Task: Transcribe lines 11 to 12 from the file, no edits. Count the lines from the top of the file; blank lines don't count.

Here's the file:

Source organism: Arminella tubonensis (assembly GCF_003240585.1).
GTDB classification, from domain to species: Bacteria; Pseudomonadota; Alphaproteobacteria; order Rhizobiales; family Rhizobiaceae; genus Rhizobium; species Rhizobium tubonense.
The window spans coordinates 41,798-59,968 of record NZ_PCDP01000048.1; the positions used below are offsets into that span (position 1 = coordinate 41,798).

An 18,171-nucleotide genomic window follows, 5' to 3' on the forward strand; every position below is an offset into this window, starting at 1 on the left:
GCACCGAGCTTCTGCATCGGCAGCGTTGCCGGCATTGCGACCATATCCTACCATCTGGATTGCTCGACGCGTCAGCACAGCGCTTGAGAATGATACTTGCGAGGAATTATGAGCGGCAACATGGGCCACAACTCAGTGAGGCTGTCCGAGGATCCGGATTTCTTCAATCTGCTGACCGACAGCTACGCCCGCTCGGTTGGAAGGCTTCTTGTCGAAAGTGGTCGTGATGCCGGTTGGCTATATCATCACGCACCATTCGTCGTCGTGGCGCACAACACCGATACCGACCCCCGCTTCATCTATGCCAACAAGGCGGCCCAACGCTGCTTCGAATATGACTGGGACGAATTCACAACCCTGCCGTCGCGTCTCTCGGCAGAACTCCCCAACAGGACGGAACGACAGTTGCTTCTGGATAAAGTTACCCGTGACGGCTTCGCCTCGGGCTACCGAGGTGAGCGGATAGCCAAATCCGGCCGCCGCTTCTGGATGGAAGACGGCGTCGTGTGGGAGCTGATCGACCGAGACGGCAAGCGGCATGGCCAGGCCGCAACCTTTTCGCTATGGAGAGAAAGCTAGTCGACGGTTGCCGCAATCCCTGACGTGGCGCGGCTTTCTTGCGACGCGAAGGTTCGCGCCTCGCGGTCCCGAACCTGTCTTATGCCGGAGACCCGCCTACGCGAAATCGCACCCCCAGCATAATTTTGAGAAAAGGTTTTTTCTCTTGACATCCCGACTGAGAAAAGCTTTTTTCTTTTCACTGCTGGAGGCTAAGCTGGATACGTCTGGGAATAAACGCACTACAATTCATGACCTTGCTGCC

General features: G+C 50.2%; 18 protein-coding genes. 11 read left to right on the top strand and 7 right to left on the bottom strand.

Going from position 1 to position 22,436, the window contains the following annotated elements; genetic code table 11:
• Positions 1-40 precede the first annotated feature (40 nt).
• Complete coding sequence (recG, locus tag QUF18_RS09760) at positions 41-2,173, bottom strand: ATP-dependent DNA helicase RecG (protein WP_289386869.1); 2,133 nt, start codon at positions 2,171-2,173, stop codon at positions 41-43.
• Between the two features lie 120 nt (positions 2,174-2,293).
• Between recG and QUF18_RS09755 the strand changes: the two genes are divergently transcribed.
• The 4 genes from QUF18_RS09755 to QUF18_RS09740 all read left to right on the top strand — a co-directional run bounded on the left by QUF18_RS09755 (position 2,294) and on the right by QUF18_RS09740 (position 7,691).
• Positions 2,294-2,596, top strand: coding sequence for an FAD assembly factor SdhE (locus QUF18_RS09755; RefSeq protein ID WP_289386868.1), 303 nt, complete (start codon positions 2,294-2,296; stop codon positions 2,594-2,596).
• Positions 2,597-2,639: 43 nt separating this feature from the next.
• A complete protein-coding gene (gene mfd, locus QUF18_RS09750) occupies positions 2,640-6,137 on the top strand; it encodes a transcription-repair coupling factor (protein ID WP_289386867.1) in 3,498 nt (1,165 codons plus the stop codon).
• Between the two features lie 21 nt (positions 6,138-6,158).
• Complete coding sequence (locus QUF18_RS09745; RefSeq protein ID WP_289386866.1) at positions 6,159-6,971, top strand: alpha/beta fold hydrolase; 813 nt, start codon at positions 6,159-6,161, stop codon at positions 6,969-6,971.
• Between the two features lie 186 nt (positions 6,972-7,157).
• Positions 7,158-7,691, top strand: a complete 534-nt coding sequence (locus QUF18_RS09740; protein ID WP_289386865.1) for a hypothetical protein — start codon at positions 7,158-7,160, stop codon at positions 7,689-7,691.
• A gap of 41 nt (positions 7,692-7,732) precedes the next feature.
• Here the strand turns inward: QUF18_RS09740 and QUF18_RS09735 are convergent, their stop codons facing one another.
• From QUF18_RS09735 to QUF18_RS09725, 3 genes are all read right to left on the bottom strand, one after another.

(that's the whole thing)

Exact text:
• Between recG and QUF18_RS09755 the strand changes: the two genes are divergently transcribed.
• The 4 genes from QUF18_RS09755 to QUF18_RS09740 all read left to right on the top strand — a co-directional run bounded on the left by QUF18_RS09755 (position 2,294) and on the right by QUF18_RS09740 (position 7,691).